My father Andries Gobes was the youngest of a family of nine children from Amsterdam (born on Havikslaan in 1909) and he had the good fortune to be married to a non-Jewish woman (Antonia Johanna Jansen, Amsterdam, 1908). The family into which he was born were not practising Jews, but they did respect some Jewish food customs, and my granddad worked, very traditionally, in the diamond industry. A surviving aunt often made delicious Kugel with Pears, and chicken soup with dumplings, even though, despite her Jewish appearance, she had nothing to do with Jewish belief and was an ardent socialist. Those Jewish traditions obviously continued to be part of their later lives, and she even visited Israel.
I was born in 1936, and despite the war my brothers and I had a good youth in the wonderful Nieuwendam garden village, which was a paradise for children at the time, with all its gardens and pedestrian streets.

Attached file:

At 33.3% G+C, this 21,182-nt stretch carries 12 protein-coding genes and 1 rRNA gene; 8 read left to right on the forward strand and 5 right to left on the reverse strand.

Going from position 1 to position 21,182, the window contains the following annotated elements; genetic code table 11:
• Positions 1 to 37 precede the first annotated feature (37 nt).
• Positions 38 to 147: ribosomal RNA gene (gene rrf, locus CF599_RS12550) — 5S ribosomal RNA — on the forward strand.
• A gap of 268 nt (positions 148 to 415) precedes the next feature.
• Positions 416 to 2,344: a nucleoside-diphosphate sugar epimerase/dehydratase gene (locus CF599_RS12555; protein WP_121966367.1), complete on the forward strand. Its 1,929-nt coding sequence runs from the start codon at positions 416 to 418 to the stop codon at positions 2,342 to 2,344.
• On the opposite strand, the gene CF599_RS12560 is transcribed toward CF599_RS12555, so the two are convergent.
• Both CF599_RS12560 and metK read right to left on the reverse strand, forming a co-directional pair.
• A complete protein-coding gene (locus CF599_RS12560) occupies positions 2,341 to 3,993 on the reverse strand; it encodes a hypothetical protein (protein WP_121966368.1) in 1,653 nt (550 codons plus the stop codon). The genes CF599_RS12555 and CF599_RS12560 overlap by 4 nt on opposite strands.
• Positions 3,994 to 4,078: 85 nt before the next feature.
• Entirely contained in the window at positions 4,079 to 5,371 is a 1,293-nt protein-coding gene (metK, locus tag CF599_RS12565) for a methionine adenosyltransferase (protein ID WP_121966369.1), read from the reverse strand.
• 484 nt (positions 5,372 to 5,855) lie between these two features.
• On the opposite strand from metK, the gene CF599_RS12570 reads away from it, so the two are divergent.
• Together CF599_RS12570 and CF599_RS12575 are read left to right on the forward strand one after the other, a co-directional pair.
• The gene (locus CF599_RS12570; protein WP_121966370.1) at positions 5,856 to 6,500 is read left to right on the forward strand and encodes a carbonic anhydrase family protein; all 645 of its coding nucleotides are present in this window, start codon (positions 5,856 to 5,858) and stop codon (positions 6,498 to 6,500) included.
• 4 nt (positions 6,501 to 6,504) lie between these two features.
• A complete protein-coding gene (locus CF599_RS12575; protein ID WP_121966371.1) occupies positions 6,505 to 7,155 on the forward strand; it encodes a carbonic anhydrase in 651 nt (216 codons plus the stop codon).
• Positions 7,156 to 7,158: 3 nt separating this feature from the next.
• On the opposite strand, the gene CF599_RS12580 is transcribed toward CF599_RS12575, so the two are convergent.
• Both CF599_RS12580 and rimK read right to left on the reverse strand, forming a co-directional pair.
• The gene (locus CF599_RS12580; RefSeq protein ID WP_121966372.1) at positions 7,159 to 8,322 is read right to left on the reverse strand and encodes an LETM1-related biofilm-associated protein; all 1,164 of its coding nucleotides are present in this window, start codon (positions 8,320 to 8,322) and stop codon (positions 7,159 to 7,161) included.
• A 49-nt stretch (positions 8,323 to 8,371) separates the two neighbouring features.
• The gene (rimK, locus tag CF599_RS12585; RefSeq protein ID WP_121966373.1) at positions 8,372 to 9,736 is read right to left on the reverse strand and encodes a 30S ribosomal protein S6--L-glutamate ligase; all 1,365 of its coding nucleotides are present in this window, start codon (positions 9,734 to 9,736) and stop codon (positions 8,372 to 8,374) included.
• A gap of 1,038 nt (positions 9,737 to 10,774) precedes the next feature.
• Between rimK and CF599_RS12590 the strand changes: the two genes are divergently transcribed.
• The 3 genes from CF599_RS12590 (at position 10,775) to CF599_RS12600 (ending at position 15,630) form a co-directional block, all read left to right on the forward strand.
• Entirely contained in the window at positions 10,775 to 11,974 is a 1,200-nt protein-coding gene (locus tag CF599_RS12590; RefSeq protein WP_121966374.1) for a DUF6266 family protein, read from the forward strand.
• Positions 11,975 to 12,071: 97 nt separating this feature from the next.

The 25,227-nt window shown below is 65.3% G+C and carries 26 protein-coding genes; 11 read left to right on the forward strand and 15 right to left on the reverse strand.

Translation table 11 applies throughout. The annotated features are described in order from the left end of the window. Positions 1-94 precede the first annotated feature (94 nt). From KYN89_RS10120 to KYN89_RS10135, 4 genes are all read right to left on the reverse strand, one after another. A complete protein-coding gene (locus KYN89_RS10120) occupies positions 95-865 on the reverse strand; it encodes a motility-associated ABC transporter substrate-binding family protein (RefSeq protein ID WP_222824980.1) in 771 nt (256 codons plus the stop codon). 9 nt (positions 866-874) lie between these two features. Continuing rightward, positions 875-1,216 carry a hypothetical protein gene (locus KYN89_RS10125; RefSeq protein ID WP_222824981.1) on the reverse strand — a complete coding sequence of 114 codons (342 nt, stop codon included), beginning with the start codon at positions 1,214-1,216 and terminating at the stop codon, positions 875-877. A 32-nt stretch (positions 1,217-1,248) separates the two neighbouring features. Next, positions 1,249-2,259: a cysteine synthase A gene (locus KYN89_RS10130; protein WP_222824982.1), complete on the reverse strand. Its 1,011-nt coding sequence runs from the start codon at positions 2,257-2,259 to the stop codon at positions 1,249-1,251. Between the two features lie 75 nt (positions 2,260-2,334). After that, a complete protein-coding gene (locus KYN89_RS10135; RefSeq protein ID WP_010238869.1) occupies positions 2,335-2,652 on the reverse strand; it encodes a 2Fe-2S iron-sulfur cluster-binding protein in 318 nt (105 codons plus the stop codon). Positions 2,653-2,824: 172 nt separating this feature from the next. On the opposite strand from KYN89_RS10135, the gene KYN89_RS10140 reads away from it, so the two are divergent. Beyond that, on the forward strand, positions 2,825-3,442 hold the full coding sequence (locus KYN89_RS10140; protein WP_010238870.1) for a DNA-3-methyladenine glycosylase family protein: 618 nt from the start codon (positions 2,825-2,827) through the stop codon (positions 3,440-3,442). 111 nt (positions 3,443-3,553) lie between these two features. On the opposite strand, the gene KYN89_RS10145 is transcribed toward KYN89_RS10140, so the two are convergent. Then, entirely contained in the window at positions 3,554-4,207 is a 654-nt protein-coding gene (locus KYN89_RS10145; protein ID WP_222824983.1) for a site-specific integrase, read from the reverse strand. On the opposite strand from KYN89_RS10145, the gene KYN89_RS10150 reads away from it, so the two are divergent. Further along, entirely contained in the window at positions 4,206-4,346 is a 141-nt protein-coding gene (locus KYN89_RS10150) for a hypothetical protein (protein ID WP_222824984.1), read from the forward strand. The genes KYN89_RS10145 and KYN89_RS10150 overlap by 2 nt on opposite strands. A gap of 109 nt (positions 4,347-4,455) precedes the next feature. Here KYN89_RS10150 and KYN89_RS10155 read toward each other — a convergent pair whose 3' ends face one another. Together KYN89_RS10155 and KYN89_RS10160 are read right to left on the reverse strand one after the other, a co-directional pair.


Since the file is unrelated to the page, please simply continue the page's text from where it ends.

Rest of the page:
Even so, the war brought the tensions of raids, bombs on the Fokker factory, and the need to keep on the lookout for Nazi sympathisers who might betray our father. We were well instructed and knew precisely where ‘collaborator’ families lived. A memory etched in my mind like a film concerns a raid by German soldiers wearing huge jackboots. They stormed into every house in Nieuwendam and pulled lots of boys and men out of the attics, putting them to work in German war factories. During one such raid my father hid behind a black heater, which didn’t contain a fire, and around which my mother had placed a three-piece wooden rack for drying clothes. She stood in front of that heater ironing clothes. They must have come up with that plan previously, because the raids came out of the blue. So papa had a lucky escape, even though he must have been very anxious hidden there behind the heater.